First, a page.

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Labor: Urgent action is clearly needed to address a serious gap in Eurobodalla health services

The NSW Labor Opposition has slammed the Liberal-National State Government for failing to recognise the urgent need to address a serous gap in health services at Eurobodalla Hospital.  In a joint media release issued by Labor leader, Jodi Mckay and Ryan Park, Shadow Health Minister it said "The Eurobodalla Health Service has the second largest population for the area covered by the Southern NSW Local Health District but there is currently no intensive care unit and no specialist physician, paediatrician and orthopaedic surgeon. Patients are currently being forced to travel long distances for basic procedures. "The vulnerability of Eurobodalla’s population was laid bare when the recent bushfires closed parts of the Princes Highway and access to Moruya District Hospital was cut off.  "The Liberal Member for Bega Andrew Constance promised to build an upgraded district hospital at Moruya in 2018 but more than 12 months on, the draft Clinical Services Plan is still under review by the Ministry of Health," the NSW Labor leader said. This was confirmed in a recent letter to long-serving Moruya Obstetrician Dr Michael Holland from the Local Health District. It decreed there is no need to fast-track the clinical services plan or commencement of work on a new hospital. The initial correspondence was to the Health Minister Brad Hazzard, who couldn’t be bothered to reply himself (copy of letter below).  NSW Labor Leader Jodi McKay, who spoke out on this issue in November, said the recent bushfires highlighted the urgent need for a new hospital.  “Of course there is a process to follow but this was an election promise and urgent action is clearly needed to address a serious gap in health services. This process needs to be fast-tracked,” Ms McKay said.  “The Berejiklian Government has form in promising new hospitals just before an election. It then does next to nothing and makes the same promise at the next election. That is simply stringing communities along.” Labor’s Shadow Minister for Health Ryan Park said: “The Health Minister can’t avoid facing up to this issue forever. They claim construction will start in this term of Government, but I’ll believe it when I see it. The Clinical Services Plan needs to be progressed now and a timeline announced.”  Labor’s Spokesperson for Bega Tara Moriarty said: “We know that many patients in the Eurobodalla are forced to travel outside the region for vital health and mental health services. They deserve to have access to the same services as people in other major centres.” Dr Holland, who is behind a push for the hospital project to be complete by 2023, said Labor’s support and advocacy is deeply appreciated. “Our community has been particularly unimpressed by the Minister considering our long campaign, pre-election promises and recent natural disaster,” Mr Holland said.  “Health services in the Eurobodalla Shire are grossly inequitable. I cannot emphasise this most evident disservice more strongly.”  TIMELINE: 2017:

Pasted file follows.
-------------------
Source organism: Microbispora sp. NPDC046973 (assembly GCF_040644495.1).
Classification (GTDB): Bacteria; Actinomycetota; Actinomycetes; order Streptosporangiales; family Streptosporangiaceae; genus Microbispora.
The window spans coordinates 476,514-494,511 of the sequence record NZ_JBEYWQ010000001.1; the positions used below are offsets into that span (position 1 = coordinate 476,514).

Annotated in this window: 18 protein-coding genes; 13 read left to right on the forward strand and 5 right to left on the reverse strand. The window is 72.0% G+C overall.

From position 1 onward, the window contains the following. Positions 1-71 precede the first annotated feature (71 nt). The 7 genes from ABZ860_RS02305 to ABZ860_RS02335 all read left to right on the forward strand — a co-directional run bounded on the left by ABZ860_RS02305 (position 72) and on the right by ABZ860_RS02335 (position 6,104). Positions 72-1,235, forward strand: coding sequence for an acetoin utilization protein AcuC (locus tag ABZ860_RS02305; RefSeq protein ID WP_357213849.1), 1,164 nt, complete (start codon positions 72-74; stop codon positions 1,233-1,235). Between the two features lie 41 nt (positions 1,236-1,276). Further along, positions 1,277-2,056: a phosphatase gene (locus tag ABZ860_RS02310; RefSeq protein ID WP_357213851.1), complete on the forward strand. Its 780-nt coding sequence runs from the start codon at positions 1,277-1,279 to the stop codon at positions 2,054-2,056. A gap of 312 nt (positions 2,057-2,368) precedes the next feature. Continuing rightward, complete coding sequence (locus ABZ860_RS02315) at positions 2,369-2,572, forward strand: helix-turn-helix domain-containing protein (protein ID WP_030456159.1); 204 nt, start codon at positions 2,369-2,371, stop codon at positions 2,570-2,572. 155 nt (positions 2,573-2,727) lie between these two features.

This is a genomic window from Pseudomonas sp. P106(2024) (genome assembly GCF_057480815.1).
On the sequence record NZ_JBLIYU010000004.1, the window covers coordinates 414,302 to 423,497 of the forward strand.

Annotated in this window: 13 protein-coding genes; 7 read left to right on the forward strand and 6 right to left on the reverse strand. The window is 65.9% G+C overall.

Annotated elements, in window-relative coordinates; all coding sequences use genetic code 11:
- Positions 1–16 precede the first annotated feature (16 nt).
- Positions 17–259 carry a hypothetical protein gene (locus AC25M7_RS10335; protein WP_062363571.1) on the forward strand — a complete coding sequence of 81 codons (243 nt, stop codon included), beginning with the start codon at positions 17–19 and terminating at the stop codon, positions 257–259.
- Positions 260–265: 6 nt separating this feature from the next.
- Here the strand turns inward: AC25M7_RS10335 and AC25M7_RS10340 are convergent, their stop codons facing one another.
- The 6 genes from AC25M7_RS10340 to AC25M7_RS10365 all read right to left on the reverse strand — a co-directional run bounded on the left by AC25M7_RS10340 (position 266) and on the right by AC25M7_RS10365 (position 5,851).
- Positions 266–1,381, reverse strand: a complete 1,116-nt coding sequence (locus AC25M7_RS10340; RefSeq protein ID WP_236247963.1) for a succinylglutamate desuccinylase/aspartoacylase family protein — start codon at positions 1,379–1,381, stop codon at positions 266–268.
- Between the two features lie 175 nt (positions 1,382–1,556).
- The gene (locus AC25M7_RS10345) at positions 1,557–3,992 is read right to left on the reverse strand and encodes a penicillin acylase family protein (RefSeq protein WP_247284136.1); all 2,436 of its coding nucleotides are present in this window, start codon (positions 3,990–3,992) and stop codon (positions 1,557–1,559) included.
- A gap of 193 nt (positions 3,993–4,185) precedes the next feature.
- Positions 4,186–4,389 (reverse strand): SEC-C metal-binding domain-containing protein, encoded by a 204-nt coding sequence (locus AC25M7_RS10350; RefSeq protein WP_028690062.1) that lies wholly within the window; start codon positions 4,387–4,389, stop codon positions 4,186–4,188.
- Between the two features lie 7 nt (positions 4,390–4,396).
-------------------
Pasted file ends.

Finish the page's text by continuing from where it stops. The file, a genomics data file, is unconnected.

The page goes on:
A clinical review by the Agency for Clinical Innovation in 2017 recommended improvements to Critical Care Services at Eurobodalla Hospital.

2018:

A petition of 3000 signatures was tabled to the NSW Legislative Assembly.The Liberal NSW Premier Gladys Berejiklian and the Member for Bega Andrew Constance made a pre-election $150 million funding promise to build a new district hospital.

2019:

12 months since making the promise, Mr Constance had no further details.A second online petition attracted more than 3,000 signatures.700 letters were sent to Mr Constance from October to December.Mr Constance eventually came out in response to the community’s calls but all he could confirm is that a draft Clinical Services Plan is under review by the Ministry of Health – all while giving his constituents a slideshow presentation on Government processes.

2020:

In a letter to Dr Holland, the Local Health Service decreed there is no need to fast-track the clinical services plan or commencement of work on a new hospital. As of February, more than 1,000 letters have been to Mr Constance. So far, he hasn’t responded to any. It’s still unclear: where the new hospital will be built; when construction will start and finish; what the staffing levels will be; what health services will be available to patients; and whether these services will be privatised. No assurance has been made on the level status of the hospital.


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